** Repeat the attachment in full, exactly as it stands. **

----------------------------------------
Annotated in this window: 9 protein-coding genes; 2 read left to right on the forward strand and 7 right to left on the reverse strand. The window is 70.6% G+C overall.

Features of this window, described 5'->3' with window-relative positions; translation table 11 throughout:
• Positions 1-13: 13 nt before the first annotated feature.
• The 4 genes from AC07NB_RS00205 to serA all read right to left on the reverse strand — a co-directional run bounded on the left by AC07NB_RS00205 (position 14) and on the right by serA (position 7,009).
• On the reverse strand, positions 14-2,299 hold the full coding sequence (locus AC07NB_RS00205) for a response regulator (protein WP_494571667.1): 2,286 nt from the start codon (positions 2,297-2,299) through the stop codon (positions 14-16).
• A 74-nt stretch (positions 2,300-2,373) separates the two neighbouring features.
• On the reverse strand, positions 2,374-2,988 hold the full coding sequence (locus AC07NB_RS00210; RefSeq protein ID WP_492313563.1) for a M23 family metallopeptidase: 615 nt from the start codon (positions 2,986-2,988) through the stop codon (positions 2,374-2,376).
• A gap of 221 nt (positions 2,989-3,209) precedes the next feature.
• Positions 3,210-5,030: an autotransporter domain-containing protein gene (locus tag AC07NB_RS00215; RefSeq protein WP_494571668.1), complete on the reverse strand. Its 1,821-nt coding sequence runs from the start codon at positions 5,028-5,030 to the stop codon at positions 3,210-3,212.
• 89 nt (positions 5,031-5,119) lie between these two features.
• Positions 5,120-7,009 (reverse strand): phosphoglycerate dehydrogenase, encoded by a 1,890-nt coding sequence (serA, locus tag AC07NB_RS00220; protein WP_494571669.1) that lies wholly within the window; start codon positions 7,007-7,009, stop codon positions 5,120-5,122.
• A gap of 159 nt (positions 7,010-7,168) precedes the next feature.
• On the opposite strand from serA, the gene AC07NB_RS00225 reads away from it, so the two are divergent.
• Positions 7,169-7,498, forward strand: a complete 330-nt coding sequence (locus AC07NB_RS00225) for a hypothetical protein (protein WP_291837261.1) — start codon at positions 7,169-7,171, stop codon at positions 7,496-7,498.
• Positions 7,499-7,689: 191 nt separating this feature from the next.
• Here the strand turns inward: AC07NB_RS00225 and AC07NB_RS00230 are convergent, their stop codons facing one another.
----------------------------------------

Annotated in this window: 9 protein-coding genes; 2 read left to right on the forward strand and 7 right to left on the reverse strand. The window is 70.6% G+C overall.

Features of this window, described 5'->3' with window-relative positions; translation table 11 throughout:
• Positions 1-13: 13 nt before the first annotated feature.
• The 4 genes from AC07NB_RS00205 to serA all read right to left on the reverse strand — a co-directional run bounded on the left by AC07NB_RS00205 (position 14) and on the right by serA (position 7,009).
• On the reverse strand, positions 14-2,299 hold the full coding sequence (locus AC07NB_RS00205) for a response regulator (protein WP_494571667.1): 2,286 nt from the start codon (positions 2,297-2,299) through the stop codon (positions 14-16).
• A 74-nt stretch (positions 2,300-2,373) separates the two neighbouring features.
• On the reverse strand, positions 2,374-2,988 hold the full coding sequence (locus AC07NB_RS00210; RefSeq protein ID WP_492313563.1) for a M23 family metallopeptidase: 615 nt from the start codon (positions 2,986-2,988) through the stop codon (positions 2,374-2,376).
• A gap of 221 nt (positions 2,989-3,209) precedes the next feature.
• Positions 3,210-5,030: an autotransporter domain-containing protein gene (locus tag AC07NB_RS00215; RefSeq protein WP_494571668.1), complete on the reverse strand. Its 1,821-nt coding sequence runs from the start codon at positions 5,028-5,030 to the stop codon at positions 3,210-3,212.
• 89 nt (positions 5,031-5,119) lie between these two features.
• Positions 5,120-7,009 (reverse strand): phosphoglycerate dehydrogenase, encoded by a 1,890-nt coding sequence (serA, locus tag AC07NB_RS00220; protein WP_494571669.1) that lies wholly within the window; start codon positions 7,007-7,009, stop codon positions 5,120-5,122.
• A gap of 159 nt (positions 7,010-7,168) precedes the next feature.
• On the opposite strand from serA, the gene AC07NB_RS00225 reads away from it, so the two are divergent.
• Positions 7,169-7,498, forward strand: a complete 330-nt coding sequence (locus AC07NB_RS00225) for a hypothetical protein (protein WP_291837261.1) — start codon at positions 7,169-7,171, stop codon at positions 7,496-7,498.
• Positions 7,499-7,689: 191 nt separating this feature from the next.
• Here the strand turns inward: AC07NB_RS00225 and AC07NB_RS00230 are convergent, their stop codons facing one another.